NEW YORK (Reuters) – Late last year, Goldman Sachs reached an important milestone: its investment management business surpassed $1 trillion in client money under supervision.
But the achievement went largely unnoticed as shareholders focused on troubles in Goldman’s fixed-income trading business instead. Even inside the investment management division there was little fanfare.
“We absolutely didn’t have a party at a trillion,” says Eric Lane, a Goldman partner who co-heads the group with Timothy O’Neill.
The number is a sign the business has regained its footing after the financial crisis, and comes at a time when it is becoming ever more important to Goldman’s bottom line with a much higher return-on-equity than the trading operations.
Interviews with current and former Goldman executives, investors and clients show that the Wall Street bank is increasingly turning to investment management as the centerpiece of its growth strategy in the much more regulated banking world that is hurting returns elsewhere.
The bet on investment management is one of the first signs that, much like arch rival Morgan Stanley, Goldman is coming around to the view that the years-long slump in fixed income trading is here to stay.
It has a long way to catch up its rivals. It trails JPMorgan Chase & Co, which had $2.5 trillion in assets under management on June 30. That business is the most directly comparable to Goldman’s.
And while Morgan Stanley’s investment management business had only $382 billion in assets at the end of the first quarter, the investment bank has a massive wealth management business – built on the brokerage services it provides retail clients – with $1.9 trillion in assets at the end of March. Goldman doesn’t directly compete in that area.
Goldman’s plan started as a turnaround effort for an asset management business hurt badly by the crisis, but have morphed as the bank’s traditional profit drivers have come under pressure from regulation and lethargic markets, sources said.
Over the past few years, Lane and O’Neill have bought companies, hired people, launched new products and started lending to clients. In a joint interview, their first in years, they said they are not done yet.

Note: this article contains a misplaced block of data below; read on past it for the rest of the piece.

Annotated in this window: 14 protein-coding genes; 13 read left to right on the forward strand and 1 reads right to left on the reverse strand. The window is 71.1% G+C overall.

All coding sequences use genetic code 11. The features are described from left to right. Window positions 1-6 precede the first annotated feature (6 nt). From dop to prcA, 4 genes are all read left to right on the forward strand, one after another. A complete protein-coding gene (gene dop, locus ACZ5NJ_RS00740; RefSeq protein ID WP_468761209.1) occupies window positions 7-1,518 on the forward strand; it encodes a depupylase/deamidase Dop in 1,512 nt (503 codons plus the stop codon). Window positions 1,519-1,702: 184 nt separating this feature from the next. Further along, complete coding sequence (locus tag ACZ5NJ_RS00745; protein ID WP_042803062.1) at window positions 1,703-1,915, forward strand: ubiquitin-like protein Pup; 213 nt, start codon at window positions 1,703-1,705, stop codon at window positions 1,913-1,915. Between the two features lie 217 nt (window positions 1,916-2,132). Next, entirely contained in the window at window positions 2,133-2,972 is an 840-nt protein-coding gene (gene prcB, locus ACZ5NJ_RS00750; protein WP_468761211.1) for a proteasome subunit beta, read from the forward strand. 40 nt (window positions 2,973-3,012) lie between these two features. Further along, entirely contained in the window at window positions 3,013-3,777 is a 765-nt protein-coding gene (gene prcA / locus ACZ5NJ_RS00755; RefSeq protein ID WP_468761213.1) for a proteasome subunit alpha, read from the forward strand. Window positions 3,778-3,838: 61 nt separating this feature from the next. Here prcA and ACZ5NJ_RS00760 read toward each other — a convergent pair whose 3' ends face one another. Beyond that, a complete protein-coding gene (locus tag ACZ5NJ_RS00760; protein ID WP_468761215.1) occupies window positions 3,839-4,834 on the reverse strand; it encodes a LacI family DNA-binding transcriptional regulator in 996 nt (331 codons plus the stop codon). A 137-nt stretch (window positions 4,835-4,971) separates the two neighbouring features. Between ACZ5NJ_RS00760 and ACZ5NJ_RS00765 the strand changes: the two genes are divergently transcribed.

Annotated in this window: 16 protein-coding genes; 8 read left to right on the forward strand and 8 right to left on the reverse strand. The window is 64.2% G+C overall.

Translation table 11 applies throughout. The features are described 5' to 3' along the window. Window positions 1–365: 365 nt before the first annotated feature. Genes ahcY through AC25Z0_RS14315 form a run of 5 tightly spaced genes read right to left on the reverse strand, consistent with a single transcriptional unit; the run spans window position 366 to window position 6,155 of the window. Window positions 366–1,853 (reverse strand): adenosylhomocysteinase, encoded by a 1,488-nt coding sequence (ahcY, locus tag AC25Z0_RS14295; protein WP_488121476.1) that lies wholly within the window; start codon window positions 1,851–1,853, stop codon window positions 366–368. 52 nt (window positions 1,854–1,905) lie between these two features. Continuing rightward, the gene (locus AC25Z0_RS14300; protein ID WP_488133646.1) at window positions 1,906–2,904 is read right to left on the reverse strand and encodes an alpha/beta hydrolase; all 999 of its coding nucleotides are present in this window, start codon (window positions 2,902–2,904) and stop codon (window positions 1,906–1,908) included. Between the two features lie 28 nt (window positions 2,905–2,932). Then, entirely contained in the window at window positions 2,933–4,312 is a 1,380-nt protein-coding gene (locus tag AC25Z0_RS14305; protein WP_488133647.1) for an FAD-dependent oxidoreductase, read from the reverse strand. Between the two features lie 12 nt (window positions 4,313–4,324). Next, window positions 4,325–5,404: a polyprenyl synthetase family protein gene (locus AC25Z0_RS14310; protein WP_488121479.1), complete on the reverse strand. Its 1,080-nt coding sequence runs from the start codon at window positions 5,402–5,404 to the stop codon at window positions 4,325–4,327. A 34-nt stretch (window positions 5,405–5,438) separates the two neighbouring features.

“We certainly want the business to be bigger in every metric – revenues, pretax, performance statistics,” said O’Neill. “But that will only happen if we perform for clients.”
Goldman’s investment management division is split into three roughly equal parts: private banking for the wealthiest around the world; asset management for institutional clients like pension funds and insurers; and distribution of Goldman funds to retail investors through third parties like Morgan Stanley and Bank of America Corp’s Merrill Lynch.
On Tuesday, Goldman reported the business generated $1.4 billion in revenue during the second quarter, up 8 percent from the same period a year earlier. Assets under supervision rose to $1.14 trillion from $1.08 trillion the prior period. Goldman CEO Lloyd Blankfein highlighted the business as one that helped offset “less favorable conditions” in trading.
The business didn’t get much management attention when trading was doing well, said SunTrust Robinson Humphrey analyst Eric Wasserstrom. “That’s really changed in the past few years, and it’s being highlighted now both in the operational performance and in management rhetoric,” he said.
For example, when Goldman Sachs President Gary Cohn talked about growth prospects for the bank at a recent industry conference, he spoke almost entirely about opportunities in the investment management business.
To be sure, investment management is still dwarfed by Goldman’s sales and trading operations. Last year, the division delivered 16 percent of Goldman’s overall net revenue, compared with 46 percent from institutional securities.
But at a time when regulators are requiring more and more capital to be held against bond trading, investment management is returning much better results for shareholders. Bernstein Research pegs return-on-equity for Goldman’s investment management business at 25 percent, compared with single digit returns in trading.
“MR. FIX IT”
Goldman’s investment management business was hit hard by the financial crisis and its aftermath. It suffered some high-profile blowups, including its quantitative hedge fund, Global Alpha, which dropped from a peak of $12 billion to just $1.6 billion before shuttering in 2011.
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